5. DO YOUR OWN RESEARCH

Antenatal classes can be very opinionated, depending on the person running the class. It’s easy to see how people may feel that what they were taught was “exactly what they needed to do”, when in reality we are all different and need to make our mind up on what we feel works best for our us and our new baby.

Don’t be scare mongered into doing something that doesn’t suit you. For example in our class we were taught not to swaddle a baby when they were sleeping. Personally I didn’t agree with that but it did make me question myself – in the end my baby loves being swaddled, it helps her to sleep and without swaddling she wakes herself up very easily. Trust your own instincts! ?

6. DON’T EXPECT YOUR PARTNER TO ENJOY THE CLASSES

I literally had to drag my husband to these classes. We opted for the weekend sessions from 9am to 3pm on a Saturday and it was during the middle of summer which made things even worse – hubby was missing out on prime fishing weather! And to top it out he missed out on a stag weekend away because I had booked the classes super early and everything was paid for – I felt terrible!

Surprisingly he ended up being a good sport and he brought a great sense of humour and light heartedness to the class, but that doesn’t mean he would happily do it all over again!

7. YOU MAY FEEL UNCOMFORTABLE

This comes in too ways – uncomfortable in the sense of your pregnant, you have to sit a long time and if it’s summer it can be unbearably hot… and uncomfortable as in some of the things you talk about can be a little forth coming but just remember everyone in the class is in the same boat as you!

If you are worried about sitting for a long period of time you can always take a swiss ball if it helps, I know a lady in our class did that ?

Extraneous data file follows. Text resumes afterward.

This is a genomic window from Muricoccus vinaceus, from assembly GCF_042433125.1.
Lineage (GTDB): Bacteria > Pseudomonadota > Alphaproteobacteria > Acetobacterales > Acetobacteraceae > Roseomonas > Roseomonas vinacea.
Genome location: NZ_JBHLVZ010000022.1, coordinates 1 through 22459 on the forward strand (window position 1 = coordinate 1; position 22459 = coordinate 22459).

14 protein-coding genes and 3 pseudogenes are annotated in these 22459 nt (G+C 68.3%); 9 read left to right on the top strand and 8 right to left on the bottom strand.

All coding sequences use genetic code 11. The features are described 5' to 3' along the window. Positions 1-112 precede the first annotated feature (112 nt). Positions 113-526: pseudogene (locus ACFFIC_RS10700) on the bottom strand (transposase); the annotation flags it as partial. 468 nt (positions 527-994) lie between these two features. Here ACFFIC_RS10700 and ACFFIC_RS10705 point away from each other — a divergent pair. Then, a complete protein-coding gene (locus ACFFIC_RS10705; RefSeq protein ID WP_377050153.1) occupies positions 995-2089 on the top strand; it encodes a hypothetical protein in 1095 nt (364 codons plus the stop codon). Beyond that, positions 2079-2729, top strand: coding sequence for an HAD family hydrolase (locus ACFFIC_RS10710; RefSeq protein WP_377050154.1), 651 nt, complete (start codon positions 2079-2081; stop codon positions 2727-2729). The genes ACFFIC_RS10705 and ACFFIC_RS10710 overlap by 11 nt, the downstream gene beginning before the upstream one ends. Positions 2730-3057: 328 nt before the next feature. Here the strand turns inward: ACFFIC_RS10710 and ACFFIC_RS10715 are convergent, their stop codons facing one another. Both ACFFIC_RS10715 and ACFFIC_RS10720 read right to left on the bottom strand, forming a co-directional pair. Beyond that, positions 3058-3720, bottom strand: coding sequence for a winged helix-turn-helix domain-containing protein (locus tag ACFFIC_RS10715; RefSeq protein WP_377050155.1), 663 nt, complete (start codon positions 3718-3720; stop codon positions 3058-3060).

8. IF YOU’RE LUCKY YOU MAY END UP WITH A GREAT COFFEE GROUP

It’s always handy to meet people that are going through a pregnancy and are due to give birth around the same time as yourself. I was lucky that most of our group (approximately 9 couples) were around our age which made it easier to form friendships and want to stay in touch.

About four or five of us have stayed in touch and formed a coffee group and they are a great bunch of ladies ?

Hopefully this post gives you a heads up on what you may expect at your antenatal class. Don’t worry too much and just take everything with a grain of salt – just remember at the end of the day things change (especially birth plans!) and at the end of the day as long as you have a healthy baby after all of this that’s all that matters ?

 

ABOUT THE AUTHOR

Kylie is a survivor. She’s endured events that no-one should have to experience. That’s why she wants to share her story; to help other women live beyond their pain so that they too can take control of their life, and live the life they deserve.